In the fall of 2013, I decided to enroll in an Affordable Care Act health insurance policy. Everyone was written a letter by their health insurance companies giving policy holders a little time before then end of the year when all insurance plans expire.

Little did I know how close all those would be to home until I enrolled under ACA and was also a recipient of more than my fair share of medical care during the hectic Obamacare transition period.

For most people, there wasn’t much of a transition if covered on the job or some other public program.

I don’t think most people who have real jobs and a personnel office that annually negotiates group insurance realize that insurance actually lapses at the end of each year keeping coverage, apparently, seamless.

Nor do I think most people in insurance groups bother to read their coverage fine print.

Back when I had a real job, I was surprised to learn that as a single guy, in my group plan, I was covered for maternity care.

But when it was explained to me that to spread around the risk, I am obliged to pay to help cover my colleagues who have families or may want to start one. I viewed it as being a good community member.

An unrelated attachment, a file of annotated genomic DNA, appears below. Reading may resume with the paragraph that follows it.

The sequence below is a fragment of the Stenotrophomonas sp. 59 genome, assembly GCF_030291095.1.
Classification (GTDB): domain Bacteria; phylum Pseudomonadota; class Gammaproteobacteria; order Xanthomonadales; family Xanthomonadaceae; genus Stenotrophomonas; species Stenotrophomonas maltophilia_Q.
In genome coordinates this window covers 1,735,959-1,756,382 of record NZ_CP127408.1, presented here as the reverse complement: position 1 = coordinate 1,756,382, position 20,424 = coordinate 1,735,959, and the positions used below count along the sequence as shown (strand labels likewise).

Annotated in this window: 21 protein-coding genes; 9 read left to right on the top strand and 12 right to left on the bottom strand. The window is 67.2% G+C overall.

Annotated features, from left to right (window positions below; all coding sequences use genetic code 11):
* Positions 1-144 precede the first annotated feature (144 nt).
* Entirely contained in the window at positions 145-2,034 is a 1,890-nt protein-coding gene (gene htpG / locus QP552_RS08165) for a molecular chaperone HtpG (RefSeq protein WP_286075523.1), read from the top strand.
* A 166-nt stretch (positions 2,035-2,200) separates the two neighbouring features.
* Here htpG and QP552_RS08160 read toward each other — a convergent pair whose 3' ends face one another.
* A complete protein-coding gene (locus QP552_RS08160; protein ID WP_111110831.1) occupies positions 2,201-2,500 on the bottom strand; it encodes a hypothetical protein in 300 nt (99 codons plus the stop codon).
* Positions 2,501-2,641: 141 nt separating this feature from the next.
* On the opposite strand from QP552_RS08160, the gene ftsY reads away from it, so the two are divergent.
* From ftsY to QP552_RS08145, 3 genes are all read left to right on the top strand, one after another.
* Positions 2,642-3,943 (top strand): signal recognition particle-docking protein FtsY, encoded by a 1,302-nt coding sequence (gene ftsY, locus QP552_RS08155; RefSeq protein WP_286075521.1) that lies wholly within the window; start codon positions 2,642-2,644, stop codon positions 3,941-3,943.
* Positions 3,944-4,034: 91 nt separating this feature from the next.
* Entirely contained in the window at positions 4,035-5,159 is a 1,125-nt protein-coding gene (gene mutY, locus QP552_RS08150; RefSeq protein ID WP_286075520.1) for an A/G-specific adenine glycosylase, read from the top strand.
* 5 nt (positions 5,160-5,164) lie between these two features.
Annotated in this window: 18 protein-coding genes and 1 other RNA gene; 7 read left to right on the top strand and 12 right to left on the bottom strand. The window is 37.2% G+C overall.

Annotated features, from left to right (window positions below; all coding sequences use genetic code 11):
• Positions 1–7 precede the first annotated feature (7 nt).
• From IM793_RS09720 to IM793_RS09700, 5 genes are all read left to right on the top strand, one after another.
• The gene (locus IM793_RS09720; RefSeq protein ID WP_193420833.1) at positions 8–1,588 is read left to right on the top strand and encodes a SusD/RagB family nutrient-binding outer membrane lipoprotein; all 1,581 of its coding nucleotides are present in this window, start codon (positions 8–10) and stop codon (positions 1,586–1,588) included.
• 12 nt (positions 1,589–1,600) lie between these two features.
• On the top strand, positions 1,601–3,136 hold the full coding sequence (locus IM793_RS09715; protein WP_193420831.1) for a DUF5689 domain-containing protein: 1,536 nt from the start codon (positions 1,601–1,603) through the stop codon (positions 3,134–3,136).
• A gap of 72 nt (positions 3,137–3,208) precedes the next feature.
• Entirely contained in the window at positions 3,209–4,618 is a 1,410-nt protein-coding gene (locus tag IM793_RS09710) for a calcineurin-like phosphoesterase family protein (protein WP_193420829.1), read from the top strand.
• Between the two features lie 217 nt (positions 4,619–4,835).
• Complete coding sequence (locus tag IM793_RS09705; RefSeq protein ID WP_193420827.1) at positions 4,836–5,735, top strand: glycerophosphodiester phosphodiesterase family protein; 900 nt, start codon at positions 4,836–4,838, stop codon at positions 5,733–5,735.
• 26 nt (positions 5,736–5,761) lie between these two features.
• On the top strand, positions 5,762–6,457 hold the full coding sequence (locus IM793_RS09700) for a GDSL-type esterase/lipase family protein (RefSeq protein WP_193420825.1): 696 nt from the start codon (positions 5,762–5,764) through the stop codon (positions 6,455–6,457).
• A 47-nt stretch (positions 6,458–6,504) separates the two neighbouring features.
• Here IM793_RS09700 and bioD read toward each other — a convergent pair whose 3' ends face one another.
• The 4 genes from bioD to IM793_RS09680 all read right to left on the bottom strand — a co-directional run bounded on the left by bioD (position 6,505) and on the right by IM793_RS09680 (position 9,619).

This was in the 1970s – 1990s and it has been that way since. Now that I’m self employed, I’ve had to annually negotiate m y policy.

Opponents of the Affordable Care Act (ACA or Obamacare) began to point out what they considered to be unnecessary coverage, like maternity care for single guys.

As a quick primer, the ACA was proposed by President Barrack Obama approved by the US Congress and signed into law March 23, 2010. It set up centralized health insurance exchanges where users who weren’t covered by their employer, the Veteran’s Administration, Medicaid, Medicare, or some other program could sign up for health insurance.

Of the US population in 2015, 49% are covered by their employers, and 43% by some other form of coverage leaving around 8% needing health insurance coverage including self employed people like me.

Other than mandating health insurance for all as a means of diversifying the national insurance pool, there are provisions like not being denied coverage for pre-existing conditions and young people being covered under their parents’ policies until they are 26.

I’m one of the self-employed people who has had the same insurance carrier for the past several years. My insurance is routinely “cancelled” when the company annually changed the terms and conditions, deductibles and more times than not raised the premium prices at the end of the year.